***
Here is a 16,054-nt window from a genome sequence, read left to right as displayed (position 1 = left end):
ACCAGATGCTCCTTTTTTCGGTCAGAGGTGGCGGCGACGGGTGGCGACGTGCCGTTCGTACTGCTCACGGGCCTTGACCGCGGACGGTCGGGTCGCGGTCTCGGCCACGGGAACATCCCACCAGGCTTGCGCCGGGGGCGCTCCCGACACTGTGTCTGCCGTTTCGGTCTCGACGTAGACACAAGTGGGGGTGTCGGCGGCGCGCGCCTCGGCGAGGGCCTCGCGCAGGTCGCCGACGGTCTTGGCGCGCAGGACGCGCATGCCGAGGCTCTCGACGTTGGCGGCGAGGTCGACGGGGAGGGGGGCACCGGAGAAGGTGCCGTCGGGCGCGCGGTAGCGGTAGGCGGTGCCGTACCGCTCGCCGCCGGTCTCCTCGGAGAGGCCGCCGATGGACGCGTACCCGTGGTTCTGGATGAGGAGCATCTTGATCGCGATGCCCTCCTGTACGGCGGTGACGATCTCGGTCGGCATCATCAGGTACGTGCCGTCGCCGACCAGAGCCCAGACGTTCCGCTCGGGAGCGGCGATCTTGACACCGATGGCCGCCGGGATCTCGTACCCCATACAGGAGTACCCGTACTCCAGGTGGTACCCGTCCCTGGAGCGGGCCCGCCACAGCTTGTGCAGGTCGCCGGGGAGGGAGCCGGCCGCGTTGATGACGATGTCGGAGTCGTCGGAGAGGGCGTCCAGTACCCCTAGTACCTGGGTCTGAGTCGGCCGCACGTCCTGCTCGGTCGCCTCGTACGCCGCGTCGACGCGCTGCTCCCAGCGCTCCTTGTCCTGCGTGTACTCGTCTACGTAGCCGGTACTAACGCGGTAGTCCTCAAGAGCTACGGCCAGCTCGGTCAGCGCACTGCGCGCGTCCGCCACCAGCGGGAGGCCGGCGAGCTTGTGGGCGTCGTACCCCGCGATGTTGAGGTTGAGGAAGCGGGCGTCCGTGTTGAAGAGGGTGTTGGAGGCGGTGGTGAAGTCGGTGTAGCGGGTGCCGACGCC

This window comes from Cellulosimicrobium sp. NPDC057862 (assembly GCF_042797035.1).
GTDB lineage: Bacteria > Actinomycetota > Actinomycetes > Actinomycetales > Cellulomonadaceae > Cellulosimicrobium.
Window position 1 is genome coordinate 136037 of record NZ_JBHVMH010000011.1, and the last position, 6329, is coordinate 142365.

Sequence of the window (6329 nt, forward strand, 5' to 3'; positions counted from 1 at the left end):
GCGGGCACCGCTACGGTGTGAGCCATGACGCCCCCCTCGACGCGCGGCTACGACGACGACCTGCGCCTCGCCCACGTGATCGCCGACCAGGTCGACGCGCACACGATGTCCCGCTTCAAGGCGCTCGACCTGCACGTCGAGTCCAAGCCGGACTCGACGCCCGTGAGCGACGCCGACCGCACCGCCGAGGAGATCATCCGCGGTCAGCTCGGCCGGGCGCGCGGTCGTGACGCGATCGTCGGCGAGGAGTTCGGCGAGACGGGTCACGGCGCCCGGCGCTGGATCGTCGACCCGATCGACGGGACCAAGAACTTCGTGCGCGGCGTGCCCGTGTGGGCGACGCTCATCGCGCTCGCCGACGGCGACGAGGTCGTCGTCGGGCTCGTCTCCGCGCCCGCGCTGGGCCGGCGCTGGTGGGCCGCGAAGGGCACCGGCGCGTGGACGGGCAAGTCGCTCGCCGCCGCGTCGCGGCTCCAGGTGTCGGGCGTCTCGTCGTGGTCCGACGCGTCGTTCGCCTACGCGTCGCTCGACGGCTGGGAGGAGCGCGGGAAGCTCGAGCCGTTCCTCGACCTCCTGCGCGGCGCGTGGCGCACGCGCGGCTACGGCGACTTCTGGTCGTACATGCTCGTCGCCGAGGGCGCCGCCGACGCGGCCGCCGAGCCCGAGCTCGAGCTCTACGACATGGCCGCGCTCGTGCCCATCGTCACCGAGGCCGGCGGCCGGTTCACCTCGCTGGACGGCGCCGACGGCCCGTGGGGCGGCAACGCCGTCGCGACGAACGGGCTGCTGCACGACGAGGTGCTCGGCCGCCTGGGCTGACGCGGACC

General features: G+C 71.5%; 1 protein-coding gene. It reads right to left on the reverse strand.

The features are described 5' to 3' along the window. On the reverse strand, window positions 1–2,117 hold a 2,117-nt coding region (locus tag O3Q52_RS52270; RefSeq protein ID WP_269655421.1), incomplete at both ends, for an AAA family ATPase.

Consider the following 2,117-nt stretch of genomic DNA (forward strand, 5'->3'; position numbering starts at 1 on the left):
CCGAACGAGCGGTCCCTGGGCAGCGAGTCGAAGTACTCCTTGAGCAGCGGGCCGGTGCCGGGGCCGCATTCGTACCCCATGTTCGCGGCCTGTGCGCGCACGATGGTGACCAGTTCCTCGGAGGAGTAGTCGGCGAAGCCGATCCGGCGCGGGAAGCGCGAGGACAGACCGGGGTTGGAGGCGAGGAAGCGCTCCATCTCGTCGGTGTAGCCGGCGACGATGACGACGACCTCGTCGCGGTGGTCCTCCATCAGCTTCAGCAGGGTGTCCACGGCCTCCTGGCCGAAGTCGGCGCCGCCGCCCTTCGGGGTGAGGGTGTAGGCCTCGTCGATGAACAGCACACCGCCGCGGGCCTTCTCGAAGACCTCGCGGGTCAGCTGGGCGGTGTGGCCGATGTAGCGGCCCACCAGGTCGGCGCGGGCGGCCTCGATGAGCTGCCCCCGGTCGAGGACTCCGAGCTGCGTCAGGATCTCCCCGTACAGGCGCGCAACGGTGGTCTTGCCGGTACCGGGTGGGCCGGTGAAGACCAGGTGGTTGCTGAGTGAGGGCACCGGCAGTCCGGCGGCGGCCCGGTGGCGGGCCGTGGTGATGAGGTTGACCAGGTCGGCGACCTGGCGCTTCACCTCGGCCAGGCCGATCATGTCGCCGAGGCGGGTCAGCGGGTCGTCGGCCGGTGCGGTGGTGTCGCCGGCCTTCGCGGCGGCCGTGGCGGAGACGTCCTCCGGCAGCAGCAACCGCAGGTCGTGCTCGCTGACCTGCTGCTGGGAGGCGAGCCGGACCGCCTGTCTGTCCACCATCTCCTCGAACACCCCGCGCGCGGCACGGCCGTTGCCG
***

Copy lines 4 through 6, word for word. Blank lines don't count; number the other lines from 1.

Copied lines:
GTDB lineage: Bacteria > Actinomycetota > Actinomycetes > Actinomycetales > Cellulomonadaceae > Cellulosimicrobium.
Window position 1 is genome coordinate 136037 of record NZ_JBHVMH010000011.1, and the last position, 6329, is coordinate 142365.

Sequence of the window (6329 nt, forward strand, 5' to 3'; positions counted from 1 at the left end):